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A Year with Baptist Classics

Thursday, December 17th, 2009

A Year with Baptist Classics compiled by Dr. James Renihan and Michael Gaydosh Can you name the Baptist pastor who served one church for over 50 years, and left us a marvelous testimony of his faith? Did you know that a famous Baptist wrote a book similar to The Pilgrim’s Progress, and that it was […]

Henry Dunster, First President of Harvard College

Thursday, October 8th, 2009

Among the fascinating people of colonial American Baptist history, Henry Dunster must rank right at the top. A graduate of Cambridge University and an orthodox puritan divine, Dunster was chosen, at the age of 28, to serve as the first president of Harvard College. His scholarship, preaching ability and leadership skills made him the perfect […]

The Quiet Sin

Wednesday, August 12th, 2009

In 1859, a book titled Sketches and Lessons From Daily Life was published under the pen name ‘Felix Friendly.’ It is an interesting little work, devotional in nature, and thought provoking in execution.

Joseph Alleine’s Pastoral Prayer

Monday, August 10th, 2009

After he was ejected from his ministry in Taunton, Joseph Alleine continued to be deeply concerned for the welfare of the flock he was forced to leave. He wrote letters to them, urging them to find Christ and to pursue holiness. He exposed his heart to his people by including the words of his prayer […]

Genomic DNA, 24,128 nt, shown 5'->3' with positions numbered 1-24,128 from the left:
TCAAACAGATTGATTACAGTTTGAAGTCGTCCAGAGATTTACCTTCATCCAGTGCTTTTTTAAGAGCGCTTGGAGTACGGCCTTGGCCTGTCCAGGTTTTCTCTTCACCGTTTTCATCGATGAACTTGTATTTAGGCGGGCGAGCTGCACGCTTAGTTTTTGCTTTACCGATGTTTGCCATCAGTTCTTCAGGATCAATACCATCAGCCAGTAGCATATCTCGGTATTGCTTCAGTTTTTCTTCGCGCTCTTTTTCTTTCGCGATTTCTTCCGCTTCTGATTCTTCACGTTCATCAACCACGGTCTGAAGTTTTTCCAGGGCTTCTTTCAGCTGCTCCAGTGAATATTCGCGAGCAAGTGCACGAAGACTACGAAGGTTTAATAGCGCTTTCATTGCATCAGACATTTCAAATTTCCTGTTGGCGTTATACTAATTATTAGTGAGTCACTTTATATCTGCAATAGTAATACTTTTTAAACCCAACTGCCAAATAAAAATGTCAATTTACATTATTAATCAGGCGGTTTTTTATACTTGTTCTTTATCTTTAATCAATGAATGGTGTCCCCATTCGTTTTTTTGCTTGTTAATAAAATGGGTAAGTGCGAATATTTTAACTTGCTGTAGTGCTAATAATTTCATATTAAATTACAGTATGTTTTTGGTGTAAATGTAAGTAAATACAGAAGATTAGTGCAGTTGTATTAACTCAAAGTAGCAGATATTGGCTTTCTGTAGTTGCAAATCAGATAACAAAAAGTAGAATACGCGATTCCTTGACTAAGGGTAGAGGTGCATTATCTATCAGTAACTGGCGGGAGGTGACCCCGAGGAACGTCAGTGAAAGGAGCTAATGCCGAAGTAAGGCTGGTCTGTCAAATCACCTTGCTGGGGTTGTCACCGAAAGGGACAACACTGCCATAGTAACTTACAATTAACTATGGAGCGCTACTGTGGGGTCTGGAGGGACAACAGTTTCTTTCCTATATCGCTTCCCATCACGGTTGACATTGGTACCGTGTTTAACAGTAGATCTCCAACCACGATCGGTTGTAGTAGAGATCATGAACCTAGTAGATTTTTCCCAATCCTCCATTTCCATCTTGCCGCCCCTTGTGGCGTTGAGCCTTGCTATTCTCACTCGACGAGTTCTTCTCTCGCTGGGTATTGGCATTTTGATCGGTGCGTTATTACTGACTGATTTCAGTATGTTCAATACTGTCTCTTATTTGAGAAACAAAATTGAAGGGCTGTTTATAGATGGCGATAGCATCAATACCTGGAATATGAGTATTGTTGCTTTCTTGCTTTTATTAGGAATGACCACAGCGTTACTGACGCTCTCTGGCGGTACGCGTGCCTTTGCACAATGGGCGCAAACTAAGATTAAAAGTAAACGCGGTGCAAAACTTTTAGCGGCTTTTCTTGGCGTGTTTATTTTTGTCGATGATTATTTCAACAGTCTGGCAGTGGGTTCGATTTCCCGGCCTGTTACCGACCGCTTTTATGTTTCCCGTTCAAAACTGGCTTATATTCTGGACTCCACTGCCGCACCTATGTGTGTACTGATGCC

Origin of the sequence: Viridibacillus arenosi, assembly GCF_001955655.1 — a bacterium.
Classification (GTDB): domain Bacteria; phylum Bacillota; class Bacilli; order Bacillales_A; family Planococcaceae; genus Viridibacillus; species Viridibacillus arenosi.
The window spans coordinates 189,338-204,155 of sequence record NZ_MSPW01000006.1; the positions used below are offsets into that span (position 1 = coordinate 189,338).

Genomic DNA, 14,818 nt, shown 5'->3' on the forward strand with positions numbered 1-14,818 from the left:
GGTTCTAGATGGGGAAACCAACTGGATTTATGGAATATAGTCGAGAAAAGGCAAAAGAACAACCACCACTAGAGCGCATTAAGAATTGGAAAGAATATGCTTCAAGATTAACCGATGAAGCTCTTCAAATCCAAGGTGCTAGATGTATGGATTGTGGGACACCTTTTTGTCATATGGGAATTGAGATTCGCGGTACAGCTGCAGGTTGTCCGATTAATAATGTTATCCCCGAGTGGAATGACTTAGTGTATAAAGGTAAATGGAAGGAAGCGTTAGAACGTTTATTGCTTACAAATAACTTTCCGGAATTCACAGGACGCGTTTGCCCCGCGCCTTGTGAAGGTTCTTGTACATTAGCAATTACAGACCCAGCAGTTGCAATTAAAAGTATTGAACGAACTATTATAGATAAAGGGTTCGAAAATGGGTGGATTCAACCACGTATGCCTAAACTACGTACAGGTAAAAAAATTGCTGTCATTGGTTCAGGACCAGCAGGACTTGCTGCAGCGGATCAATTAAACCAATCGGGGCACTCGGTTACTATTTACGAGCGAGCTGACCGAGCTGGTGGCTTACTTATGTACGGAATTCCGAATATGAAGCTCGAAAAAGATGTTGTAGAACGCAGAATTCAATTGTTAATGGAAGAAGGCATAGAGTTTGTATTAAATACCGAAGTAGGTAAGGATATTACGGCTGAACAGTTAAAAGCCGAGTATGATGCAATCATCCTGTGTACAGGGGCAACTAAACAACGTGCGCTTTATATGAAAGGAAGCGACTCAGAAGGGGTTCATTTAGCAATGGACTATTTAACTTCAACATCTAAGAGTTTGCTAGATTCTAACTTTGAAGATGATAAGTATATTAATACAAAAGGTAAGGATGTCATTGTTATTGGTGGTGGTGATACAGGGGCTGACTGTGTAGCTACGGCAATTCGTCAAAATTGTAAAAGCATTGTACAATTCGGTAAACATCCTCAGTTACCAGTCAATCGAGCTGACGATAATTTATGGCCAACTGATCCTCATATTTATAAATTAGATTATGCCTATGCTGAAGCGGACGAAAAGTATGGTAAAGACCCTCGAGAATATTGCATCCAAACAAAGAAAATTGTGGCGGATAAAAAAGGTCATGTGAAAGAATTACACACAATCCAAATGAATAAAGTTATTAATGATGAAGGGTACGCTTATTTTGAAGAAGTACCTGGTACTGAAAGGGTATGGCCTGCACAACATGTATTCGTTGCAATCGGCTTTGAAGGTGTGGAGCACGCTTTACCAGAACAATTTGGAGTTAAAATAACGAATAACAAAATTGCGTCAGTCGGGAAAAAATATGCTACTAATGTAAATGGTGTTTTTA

A Puritan Wife’s Testimony to Her Husband’s Ministry (Part 2)

Friday, August 7th, 2009

Continuing with the testimony of Joseph Alleine’s wife. Here, she speaks about his pastoral ministry.

A Puritan Wife’s Testimony to Her Husband’s Ministry (Part 1)

Wednesday, August 5th, 2009

Joseph Alleine is known for his book An ALarm to the Unconverted.  He had a fruitful ministry in the western town of Taunton, but suffered the fate of many in 1662, when his conscience would not allow him to accede to the wicked demands of the King and his bishops.

The Most Benefit from the Means of Grace

Monday, August 3rd, 2009

Another gem from George Swinnock: Reader, remember thine errand at ordinances is to get grace.

The Amazing Privilege of Prayer

Friday, July 31st, 2009

I am constantly amazed at the combination of devotion and scholarship present in Puritan authors. They demonstrate that there is no contradiction between careful, dedicated study and reverent worship to God.

A Welcome to the Plague?

Friday, July 17th, 2009

In 1666 (it has been referred to as ‘that apocalyptical year 1666’) plague ravaged England. In London, 60,000 people–that’s one out of every five–died from this horrible disease. One of the ejected Puritans, Samuel Shaw, penned a response to the plague’s visit to his house (he lived about 60 miles northwest of London). It is […]

Tewkesbury’s Old Baptist Chapel

Tuesday, July 14th, 2009

Several years ago, I purchased a booklet on eBay about a building called the Old Baptist Chapel in Tewkesbury. It purported to be the oldest extant Baptist meeting house in England. Reading the booklet made it seem like a worthwhile visit for our tour. Reality by far exceeded expectations.

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